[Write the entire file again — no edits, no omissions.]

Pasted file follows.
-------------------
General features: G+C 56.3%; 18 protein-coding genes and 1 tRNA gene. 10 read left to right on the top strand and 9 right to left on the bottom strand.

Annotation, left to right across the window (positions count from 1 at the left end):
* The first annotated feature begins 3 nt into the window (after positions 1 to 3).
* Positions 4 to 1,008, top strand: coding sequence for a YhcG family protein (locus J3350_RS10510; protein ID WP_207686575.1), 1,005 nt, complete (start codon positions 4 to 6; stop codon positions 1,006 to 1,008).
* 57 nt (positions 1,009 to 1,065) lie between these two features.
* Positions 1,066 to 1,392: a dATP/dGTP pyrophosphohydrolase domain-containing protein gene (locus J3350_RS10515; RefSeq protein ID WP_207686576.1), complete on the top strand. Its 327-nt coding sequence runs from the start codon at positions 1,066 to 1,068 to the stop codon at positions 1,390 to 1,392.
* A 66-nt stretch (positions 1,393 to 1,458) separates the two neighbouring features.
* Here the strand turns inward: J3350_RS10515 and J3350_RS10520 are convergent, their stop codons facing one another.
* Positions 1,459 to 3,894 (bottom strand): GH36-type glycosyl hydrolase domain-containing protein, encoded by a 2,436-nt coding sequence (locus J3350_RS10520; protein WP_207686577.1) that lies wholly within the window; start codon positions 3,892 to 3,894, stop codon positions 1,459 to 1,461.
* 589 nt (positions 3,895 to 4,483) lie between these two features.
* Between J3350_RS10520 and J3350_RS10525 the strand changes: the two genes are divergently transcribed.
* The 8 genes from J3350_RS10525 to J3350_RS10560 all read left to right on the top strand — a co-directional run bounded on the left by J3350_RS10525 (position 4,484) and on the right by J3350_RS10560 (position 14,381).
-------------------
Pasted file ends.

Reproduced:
General features: G+C 56.3%; 18 protein-coding genes and 1 tRNA gene. 10 read left to right on the top strand and 9 right to left on the bottom strand.

Annotation, left to right across the window (positions count from 1 at the left end):
* The first annotated feature begins 3 nt into the window (after positions 1 to 3).
* Positions 4 to 1,008, top strand: coding sequence for a YhcG family protein (locus J3350_RS10510; protein ID WP_207686575.1), 1,005 nt, complete (start codon positions 4 to 6; stop codon positions 1,006 to 1,008).
* 57 nt (positions 1,009 to 1,065) lie between these two features.
* Positions 1,066 to 1,392: a dATP/dGTP pyrophosphohydrolase domain-containing protein gene (locus J3350_RS10515; RefSeq protein ID WP_207686576.1), complete on the top strand. Its 327-nt coding sequence runs from the start codon at positions 1,066 to 1,068 to the stop codon at positions 1,390 to 1,392.
* A 66-nt stretch (positions 1,393 to 1,458) separates the two neighbouring features.
* Here the strand turns inward: J3350_RS10515 and J3350_RS10520 are convergent, their stop codons facing one another.
* Positions 1,459 to 3,894 (bottom strand): GH36-type glycosyl hydrolase domain-containing protein, encoded by a 2,436-nt coding sequence (locus J3350_RS10520; protein WP_207686577.1) that lies wholly within the window; start codon positions 3,892 to 3,894, stop codon positions 1,459 to 1,461.
* 589 nt (positions 3,895 to 4,483) lie between these two features.
* Between J3350_RS10520 and J3350_RS10525 the strand changes: the two genes are divergently transcribed.
* The 8 genes from J3350_RS10525 to J3350_RS10560 all read left to right on the top strand — a co-directional run bounded on the left by J3350_RS10525 (position 4,484) and on the right by J3350_RS10560 (position 14,381).